If one of the following applies to your injury, you may be able to claim outside of the standard two-year time limit:
- You’re claiming due to being the victim of childhood physical or sexual abuse
- You’re claiming now because you were unable to do so before. For example, this could be because you suffered from physical or mental issues preventing you from claiming.
You will need to prove that exceptional circumstances stopped you from reporting the incident before you did. The incident must have also happened in England, Scotland, Wales or another “relevant place”.
If you’re unsure, our advisors can help you. They can determine in just one phone call if you’re eligible to receive compensation. Contact us today using the details above to see if you can claim.
The Criminal Injuries Compensation Authority can help you receive GBH compensation. They use the Criminal Injury Compensation Scheme to assess what you could receive for an assault claim. Specific figures are assigned to particular injuries based on the injury and how badly it has affected you.
In the table below is a list of injuries that a claimant may have suffered when they experience grievous bodily harm and the compensation amounts the CICA can offer for these potential GBH injuries. This can help give you a greater understanding of what you could receive in compensation for GBH with intent.
|Type of Injury||Amount of Compensation||Description|
|Brain damage||£82,000||Injuries in this category lead to significant brain damage leading to symptoms like intellectual deficit, a personality change with a reduced ability to work.|
|Loss Of One Leg||£33,000||An injury like this leads to the loss of one leg below the knee.|
|Mental injury||£13,500||Injuries in this category lead to a mental injury of a disabling nature, confirmed by either a prognosis from a clinical psychologist or psychiatrist or diagnosis. Injuries in this category will last for five years or more but are not permanent.|
|Facial Scarring||£11,000||An injury in this category leads to serious disfigurement of the face.|
|Arms - Forearm Bone Fracture||£6,200||This compensation is for injuries that lead to both radius bones being fractured. However, there is a substantial recovery after the injury.|
|Toe – Fracture To One Great Toe||£6,200||An injury in this category causes continuous significant disability to a great toe.|
|Physical abuse including domestic abuse (to adults)||£5,500||This compensation is for severe abuse causing a pattern of repetitive violence leading to minor disfigurement.|
|Skull Fracture||£4,600||This amount of compensation is for a depressed skull fracture that requires surgery.|
|Clavicle||£4,600||An injury in this bracket leads to two fractures clavicles, causing significant and continuous disability.|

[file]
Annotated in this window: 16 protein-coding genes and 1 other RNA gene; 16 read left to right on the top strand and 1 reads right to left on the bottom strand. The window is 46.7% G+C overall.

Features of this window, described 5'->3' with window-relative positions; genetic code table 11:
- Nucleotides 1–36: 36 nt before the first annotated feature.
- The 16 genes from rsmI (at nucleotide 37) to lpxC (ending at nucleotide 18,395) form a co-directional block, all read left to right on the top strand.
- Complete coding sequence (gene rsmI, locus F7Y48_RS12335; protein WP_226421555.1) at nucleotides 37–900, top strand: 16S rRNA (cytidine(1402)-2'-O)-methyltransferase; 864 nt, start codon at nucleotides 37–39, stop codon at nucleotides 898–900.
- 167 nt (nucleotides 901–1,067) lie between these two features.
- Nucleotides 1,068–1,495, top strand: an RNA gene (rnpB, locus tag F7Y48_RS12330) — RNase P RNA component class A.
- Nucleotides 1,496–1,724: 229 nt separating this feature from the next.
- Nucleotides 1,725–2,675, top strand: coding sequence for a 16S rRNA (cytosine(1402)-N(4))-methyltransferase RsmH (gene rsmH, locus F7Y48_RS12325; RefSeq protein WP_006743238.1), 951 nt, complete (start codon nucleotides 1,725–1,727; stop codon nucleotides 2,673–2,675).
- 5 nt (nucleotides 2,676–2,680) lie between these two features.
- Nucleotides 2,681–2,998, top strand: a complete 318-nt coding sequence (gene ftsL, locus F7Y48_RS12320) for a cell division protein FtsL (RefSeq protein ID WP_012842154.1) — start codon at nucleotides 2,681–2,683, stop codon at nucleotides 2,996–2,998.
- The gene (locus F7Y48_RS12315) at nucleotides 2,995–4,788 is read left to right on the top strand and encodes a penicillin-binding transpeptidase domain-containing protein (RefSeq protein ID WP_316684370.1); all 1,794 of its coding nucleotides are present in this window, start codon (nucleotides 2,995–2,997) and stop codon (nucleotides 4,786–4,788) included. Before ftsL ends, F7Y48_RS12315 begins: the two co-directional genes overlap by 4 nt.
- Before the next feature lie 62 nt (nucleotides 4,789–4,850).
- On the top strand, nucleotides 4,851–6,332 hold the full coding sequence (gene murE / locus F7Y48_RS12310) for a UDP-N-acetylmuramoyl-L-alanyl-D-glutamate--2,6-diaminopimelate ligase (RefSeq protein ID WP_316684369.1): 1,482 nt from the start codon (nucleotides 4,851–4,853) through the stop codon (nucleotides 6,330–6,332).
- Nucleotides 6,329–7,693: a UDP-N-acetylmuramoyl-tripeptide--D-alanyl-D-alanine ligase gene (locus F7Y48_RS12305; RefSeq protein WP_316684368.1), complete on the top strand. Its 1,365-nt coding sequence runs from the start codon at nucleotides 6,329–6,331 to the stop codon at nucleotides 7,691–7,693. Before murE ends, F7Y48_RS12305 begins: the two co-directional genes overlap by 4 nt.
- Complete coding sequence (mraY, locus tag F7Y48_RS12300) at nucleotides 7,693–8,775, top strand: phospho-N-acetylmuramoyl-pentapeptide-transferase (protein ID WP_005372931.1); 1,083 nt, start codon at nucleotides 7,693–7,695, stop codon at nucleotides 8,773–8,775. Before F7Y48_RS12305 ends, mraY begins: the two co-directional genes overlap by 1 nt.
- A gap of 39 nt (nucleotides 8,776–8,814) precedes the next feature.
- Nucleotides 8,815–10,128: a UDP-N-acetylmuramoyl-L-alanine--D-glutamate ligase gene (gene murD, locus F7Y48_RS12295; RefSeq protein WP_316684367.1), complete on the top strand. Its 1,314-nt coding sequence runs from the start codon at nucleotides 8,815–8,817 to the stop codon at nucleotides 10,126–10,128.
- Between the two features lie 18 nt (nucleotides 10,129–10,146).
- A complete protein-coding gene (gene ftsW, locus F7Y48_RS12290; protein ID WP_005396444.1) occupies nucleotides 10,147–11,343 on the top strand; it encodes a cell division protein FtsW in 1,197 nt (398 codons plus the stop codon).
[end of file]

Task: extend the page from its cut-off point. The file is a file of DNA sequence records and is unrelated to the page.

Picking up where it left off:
|Foot||£3,500||This injury leads to both feet suffering a fractured tarsal bone but a substantial recovery is made.|
A medical appointment may be arranged as part of your claim. In this assessment with an independent expert, your injuries will be confirmed and the extent of them will be determined.
Through the CICA, you can claim for such things as:
- Physical injuries
- Physical or sexual abuse
- Disabling mental injuries
- Paying for someone’s funeral
- Loss of earnings
If you’re claiming loss of earnings through the CICA, you will not be able to claim for the first 28 weeks you were out of work. In order to claim other special expenses through the CICA, you would need to show that you have suffered a loss of earnings for 28 weeks following the accident; however, this will be backdated to the date of the accident.
For more information on how to start a claim for GBH compensation, why not speak to our team today? You could be offered free legal advice about the claims process.
You may be unsure what the benefits of using a personal injury solicitor on a No Win No Fee basis are. They include:
- Not paying for legal fees upfront or while the claim is ongoing
- Not having to pay legal fees if your claim isn’t successful
- Only paying legal fees in the event of a successful claim. This small amount is legally capped and will only be taken upon your claim being successful.
Our advisors offer free legal advice so, if you have any questions or queries, such as wanting to confirm your eligibility to claim, please get in touch with us at a time that suits you. They’re available 24/7 and can even provide you with a reliable compensation estimate over the phone. The work from our experienced panel of solicitors could result in you receiving thousands of pounds in compensation.
- Call us now using 0800 408 7825
- Contact us through our website.
- Use the Live Chat window that’s now on your screen.
To learn more about claiming GBH compensation, please use the links below.
The Office for National Statistics provides the latest sexual assault statistics from England and Wales, dating back to 2020.
To read more about what happens after submitting a claim through the CICA, visit this government website.
The Crown Prosecution Service prosecutes criminal cases that have been under police investigation in Wales and England. Visit their website to learn more.
You may be wondering, “can I sue someone for assault?” Please read this page on our website for answers to this question.
Do you want to learn more about child personal injury claims? If so, read this webpage.
Read this guide to learn more about the benefits of having a personal injury lawyer for your claim.
We also have some other guides you may find useful:
- Public accident claims hot spots
- Council slip and trip accidents
- Public transport accidents
- How to make a public liability claim
- Making a claim against the council
- Claiming for a pothole injury
- Making a claim against a shop
- Accidents in a public park
- Cycling accident claims
- Claiming for injuries suffered while shopping
- Get Free Support From Our Criminal Injuries Helpline
- What to do if a dog bites you in a public place
Alternatively, if you prefer, call us today to see if you’re eligible to claim GBH compensation.